Birds create wonderful natural music, and they come in so many shapes and sizes! Here are some common birds found in North America that you have probably seen right in your backyard, or near your home.
The American robin is part of a family of birds called thrushes. The American robin is native to North America: that means they live there naturally. You can recognize robins by their orange bellies and their early-morning worm-eating habits: as you’ve probably heard, “the early bird gets the worm!” Funnily enough, a group of robins is called a “worm!”
Preferred habitat: Where do they live?
Robins like to live near gardens, open woodlands, and farming areas.
How to attract: How can I invite them to my yard?
You can hang a bird feeder with mealworms (a tasty treat for robins!), or you can set aside an area of your yard where a robin’s favorite foods can thrive: berries and little bugs like caterpillars, worms, termites, and grasshoppers.
The American goldfinch is a beautiful little bird that adds an extra cute ray of sunshine to your backyard. Their bright yellow plumage (that means feathers!) will change to brown in the winter, then back to yellow in the spring and summer.
Preferred habitat: Goldfinches like fields with wildflowers, open floodplains, areas overgrown with weeds, and bushy thickets.
How to attract: In your yard, hang a tube bird feeder filled with nyjer seeds, which are a type of thistle seed that goldfinches enjoy.
The bald eagle has been the United States’s official national bird since 1782. They grow their trademark white feathers on their heads after reaching adulthood. In the 1950s, there were only 412 nesting pairs of bald eagles left in America, and in 1978, they were listed as an endangered species. However, they have made a miraculous recovery and now you can see them flying through the skies in many parts of America!
Preferred habitat: Bald eagles like farmlands, lakes, rivers, and ponds. They usually nest near water.
How to attract: Bald eagles don’t often visit backyards, so the best way to see one is to take a trip to a nearby campground or lake, or a zoo or sanctuary.
Rock pigeons are actually an invasive species: that means that they aren’t native to North America. They were brought over from Europe!
A little-known fact is that pigeons and doves are actually the same thing. Since they live in countries all over the world, there are many different names for them. “Pigeon” and “dove” are just the two that happen be the most common in the English language!
Preferred habitat: Pigeons often live in structures humans have built, especially ones with nooks and crannies, which are perfect for pigeons to make nests and find shelter. Pigeons are common everywhere from cramped cities to wide-open countryside.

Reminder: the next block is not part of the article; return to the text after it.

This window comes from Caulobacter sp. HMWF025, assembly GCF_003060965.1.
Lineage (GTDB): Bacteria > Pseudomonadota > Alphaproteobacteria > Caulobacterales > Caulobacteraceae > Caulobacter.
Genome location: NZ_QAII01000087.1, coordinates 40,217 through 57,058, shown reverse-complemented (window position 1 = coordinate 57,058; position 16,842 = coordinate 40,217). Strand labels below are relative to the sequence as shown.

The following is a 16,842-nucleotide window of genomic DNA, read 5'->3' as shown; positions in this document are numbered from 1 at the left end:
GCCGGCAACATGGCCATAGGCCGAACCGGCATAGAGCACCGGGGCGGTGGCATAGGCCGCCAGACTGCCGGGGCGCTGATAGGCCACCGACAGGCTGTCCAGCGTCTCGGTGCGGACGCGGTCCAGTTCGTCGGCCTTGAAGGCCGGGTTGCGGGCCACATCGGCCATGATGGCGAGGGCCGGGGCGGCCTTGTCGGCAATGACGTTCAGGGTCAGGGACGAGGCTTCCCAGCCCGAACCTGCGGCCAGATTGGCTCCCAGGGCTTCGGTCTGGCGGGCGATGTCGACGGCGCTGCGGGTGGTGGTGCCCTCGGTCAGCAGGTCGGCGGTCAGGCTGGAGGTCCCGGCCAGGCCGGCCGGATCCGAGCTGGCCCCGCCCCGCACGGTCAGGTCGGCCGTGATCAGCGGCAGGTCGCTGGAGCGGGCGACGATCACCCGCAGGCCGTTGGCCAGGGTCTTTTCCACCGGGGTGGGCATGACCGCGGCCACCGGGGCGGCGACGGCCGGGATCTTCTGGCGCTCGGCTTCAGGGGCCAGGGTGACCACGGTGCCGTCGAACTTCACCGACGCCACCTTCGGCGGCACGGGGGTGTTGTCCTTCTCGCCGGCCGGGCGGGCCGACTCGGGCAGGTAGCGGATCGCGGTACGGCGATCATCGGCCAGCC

How to attract: Just provide shelter for them, like a birdhouse, and small fruits and seeds for food!
Crows are incredibly smart birds who can learn, use tools, and solve problems! These dark-colored birds can even mimic human speech, especially if they’re raised by humans. They also love finding and collecting shiny objects. Crows often appear in folk tales and poetry because of their mischievous behavior and trademark dark plumage.
Preferred habitat: Crows enjoy partly-open habitats like farming country, fields, forest clearings, shorelines, and towns.
How to attract: Lay out some crow-friendly snacks in your yard, such as unsalted peanuts, corn and sunflower seeds, or even cat or dog food – crows will eat just about anything! It helps to have tall trees for crows to roost in, and to remove any noisy objects that might scare crows, like wind chimes.
This tiny bird’s call sounds like its name: “chick-a-dee-dee-dee!” There are many kinds of chickadees, but the black-capped chickadee is one of the most common. You can recognize them by their black caps and chins and their white cheeks. They are the state bird of Maine and Massachusetts!
Preferred habitat: Chickadees like to live in open woods, forest edges, parks, and backyards.
How to attract: Simply place a bird feeder with bird seed in your yard! Chickadees particularly enjoy sunflower seeds, peanuts, and suet made for birds. Suet it a protein-filled treat you can get at a bird feed store, or at a farming and pet supply store!
The downy woodpecker is the smallest woodpecker in North America. All woodpeckers, including this one, have a very strong brain case and extra muscles behind their beaks, so the impact of smashing their beaks on trees to find food doesn’t damage their face or brain.
Preferred habitat: Downy woodpeckers enjoy most forested areas in lower elevations (that means not on mountains!). They love maple, oak, hickory, and beech trees.
How to attract: Downy woodpeckers usually look for food in trees. They may also be interested in food you can supply, like sunflower seeds, cracked corn, millet, or especially, suet made for birds!